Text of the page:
Beatles faves “Lady Madonna” & “The Long & Winding Road” make an appearance – The former ably spured on my the tiny “Ba – Bas” of the harmony section & the tootling but not over powering horns from the wind section. The later also warmed by the addition of horns rather than harmonies of the CV that give the song less of a dry feel & sets it apart from the Beatles version.

“Live & Let Die” is the all encompassing bluster it usually is at concert time. Paul really lets rip with his vocals, obviously proud of the merits of the song. The horns add a thrilling feel to the urgency of the song while Paul merrily splashes at the piano keys for that sloppy but thrilling crescendo. Jimmy adds a few well placed guitar licks that add a little more to the song but as these are only brief additions they’re tantalisingly short.

On to the acoustic section & “Bluebird” the little cousin to ‘Blackbird’ is unfortunately marred by a step up in tape hiss. It’s a lovely rendition introducing beat box & graceful point harmonies from Denny & Linda that accompany Paul’s lead. The tape hiss sticks around for the quick skiffle of “I’ve Just Seen A Face” but as there’s more to hear here then it’s less obtrusive. the instrumentation is lively & jolly but the guitars go wildly out of sync at points leaving the band to try get it together again quickly.

Unfortunatley for the following two tracks the tape hiss gets reasonably louder sounding like the band are playing next to a waterfall rendering both “Blackbird” & “Yesterday” – Very nice renditions of each “Backbird” sounds like it should be close & intimate like the renditions on Midnight Beat’s “Gone Tomorrow, Here Today” but is marked indelibly by the terrible noise. “Yesterday” is amended by horns that sound almost a colliery miners band but again is almost ruined by the insistent extraneous noise.

Paul continues the Northern conviviality with a thick northern Yorkshire accent to introduction in to “You Gave Me The Answer” – thankfully the sound has stepped up a little more now & everything is a little more bearable. Beginning with a little tune up, Paul’s 20’s pastiche is a brilliant tootling romp around & is one of the best renditions that you’ll hear this side of the album proper as is the following “Magneto & Titanium Man” that also bumps around, giddily crashing around like a well conceived family sing – song around the piano with the added value of a guitar virtuoso in the corner of course.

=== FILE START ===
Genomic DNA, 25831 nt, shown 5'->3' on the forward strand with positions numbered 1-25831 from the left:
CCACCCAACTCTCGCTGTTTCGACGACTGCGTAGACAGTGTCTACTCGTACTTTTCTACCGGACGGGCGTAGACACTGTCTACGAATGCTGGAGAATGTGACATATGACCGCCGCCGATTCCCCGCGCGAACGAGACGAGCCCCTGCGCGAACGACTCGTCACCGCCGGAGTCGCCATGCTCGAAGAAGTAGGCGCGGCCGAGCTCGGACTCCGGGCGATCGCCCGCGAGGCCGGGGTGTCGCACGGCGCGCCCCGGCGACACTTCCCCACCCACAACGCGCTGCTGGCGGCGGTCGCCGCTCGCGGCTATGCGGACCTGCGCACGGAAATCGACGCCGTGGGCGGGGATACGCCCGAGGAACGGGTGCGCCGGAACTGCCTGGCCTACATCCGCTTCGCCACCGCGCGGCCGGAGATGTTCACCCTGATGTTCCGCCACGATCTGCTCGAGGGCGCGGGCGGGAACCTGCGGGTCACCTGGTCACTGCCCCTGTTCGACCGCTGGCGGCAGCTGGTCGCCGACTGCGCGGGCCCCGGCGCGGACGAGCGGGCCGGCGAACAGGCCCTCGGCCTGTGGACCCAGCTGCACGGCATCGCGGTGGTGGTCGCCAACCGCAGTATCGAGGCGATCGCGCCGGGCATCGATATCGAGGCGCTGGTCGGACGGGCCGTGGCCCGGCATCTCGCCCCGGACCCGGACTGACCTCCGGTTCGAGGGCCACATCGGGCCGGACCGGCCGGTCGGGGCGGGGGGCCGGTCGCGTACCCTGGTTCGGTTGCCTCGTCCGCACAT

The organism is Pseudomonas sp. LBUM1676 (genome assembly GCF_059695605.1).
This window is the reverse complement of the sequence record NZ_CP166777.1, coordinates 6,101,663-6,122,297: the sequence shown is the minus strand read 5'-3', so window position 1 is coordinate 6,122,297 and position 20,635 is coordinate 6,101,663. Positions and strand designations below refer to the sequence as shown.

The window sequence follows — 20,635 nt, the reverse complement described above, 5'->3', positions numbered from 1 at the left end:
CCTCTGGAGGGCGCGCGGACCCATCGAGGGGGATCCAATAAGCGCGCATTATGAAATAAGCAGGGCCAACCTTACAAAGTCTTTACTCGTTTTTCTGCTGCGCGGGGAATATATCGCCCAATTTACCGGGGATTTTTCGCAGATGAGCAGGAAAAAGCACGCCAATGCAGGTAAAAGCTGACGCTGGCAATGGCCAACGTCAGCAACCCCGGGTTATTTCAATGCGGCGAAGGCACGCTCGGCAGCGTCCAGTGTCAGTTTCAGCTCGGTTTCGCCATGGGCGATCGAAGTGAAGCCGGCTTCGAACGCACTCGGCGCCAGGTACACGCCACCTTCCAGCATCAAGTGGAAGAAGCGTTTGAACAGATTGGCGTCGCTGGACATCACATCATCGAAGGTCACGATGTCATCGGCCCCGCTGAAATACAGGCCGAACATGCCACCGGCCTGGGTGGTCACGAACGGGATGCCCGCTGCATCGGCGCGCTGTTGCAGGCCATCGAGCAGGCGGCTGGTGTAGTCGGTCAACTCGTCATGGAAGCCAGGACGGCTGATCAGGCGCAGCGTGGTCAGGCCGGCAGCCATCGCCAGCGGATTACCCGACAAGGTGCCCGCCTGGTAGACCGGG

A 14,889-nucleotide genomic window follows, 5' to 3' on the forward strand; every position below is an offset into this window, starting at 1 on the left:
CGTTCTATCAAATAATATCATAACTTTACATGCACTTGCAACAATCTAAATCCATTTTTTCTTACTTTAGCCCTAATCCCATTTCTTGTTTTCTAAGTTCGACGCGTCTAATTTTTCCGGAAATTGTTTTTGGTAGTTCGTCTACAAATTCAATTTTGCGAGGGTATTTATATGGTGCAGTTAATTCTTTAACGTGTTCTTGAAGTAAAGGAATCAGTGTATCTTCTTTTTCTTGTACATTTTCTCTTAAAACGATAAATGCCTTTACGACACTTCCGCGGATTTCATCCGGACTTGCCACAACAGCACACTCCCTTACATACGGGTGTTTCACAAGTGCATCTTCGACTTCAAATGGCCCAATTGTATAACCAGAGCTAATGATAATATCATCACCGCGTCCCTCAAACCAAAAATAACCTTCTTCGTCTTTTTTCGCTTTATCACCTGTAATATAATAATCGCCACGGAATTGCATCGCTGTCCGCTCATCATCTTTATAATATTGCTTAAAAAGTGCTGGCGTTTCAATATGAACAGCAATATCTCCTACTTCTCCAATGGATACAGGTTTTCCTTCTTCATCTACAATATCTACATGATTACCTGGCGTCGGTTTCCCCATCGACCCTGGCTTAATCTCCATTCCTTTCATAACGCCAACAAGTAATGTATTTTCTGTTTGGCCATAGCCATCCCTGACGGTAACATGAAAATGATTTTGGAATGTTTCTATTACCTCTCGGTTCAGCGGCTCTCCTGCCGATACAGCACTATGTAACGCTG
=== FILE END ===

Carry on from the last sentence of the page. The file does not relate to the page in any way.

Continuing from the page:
Denny’s “Go Now” – a track that he brought with him after his tenure with the Moody Blues – is respectfully played out in front of a swinging beat ably swung by Joe English – It almost has the feel of a work out in the studio as the drums are so loud as apposed to Macca’s piano but as this only adds to the feel that you’re hearing something being polished to perfection – from a collectors point of view – who doesn’t like to hear that?

Over on disk 2 we begin with a sweet & jazzy “Listen To What The Man Said” – Paul begins with a spoken word address to someone named Leo who has just returned to New Orleans before stepping in to a breezy rendition on the song. He’s in a silly mood by now – ad-libbing nonsense lyrics – “Stick it up your jumper” before giving way to a tweeting solo expertly placed to keep the track buoyant.

“Band On The Run” one of the biggest hits of Paul’s solo career & now performed with the band that it was intended for begins with a short amount of tuning & a brief outfake of “Listen To What The Man Said” & then steps in slowly & gracefully with the prominence on Paul’s bass line. The chapters of the song flow perfectly, the band not leaving sight of each join, twist or turn presenting a finely tuned version that’s pretty much perfect. As this is a rehearsal Linda has a little fun by trying to slip “Hands On The Bun” in to the closing coda but as long as they’re not taking things too seriously then the band can still concentrate on the matter in hand.

An abbreviated “Hi, Hi, Hi” follows & sounds as ebullient as the earlier played versions from the earlier tours including the increasing tempo coda that settles the deal – silly, rock mocking lyrics not withstanding then any rock band would would be happy to have created this track & the powerful version that appears here sounds wonderful.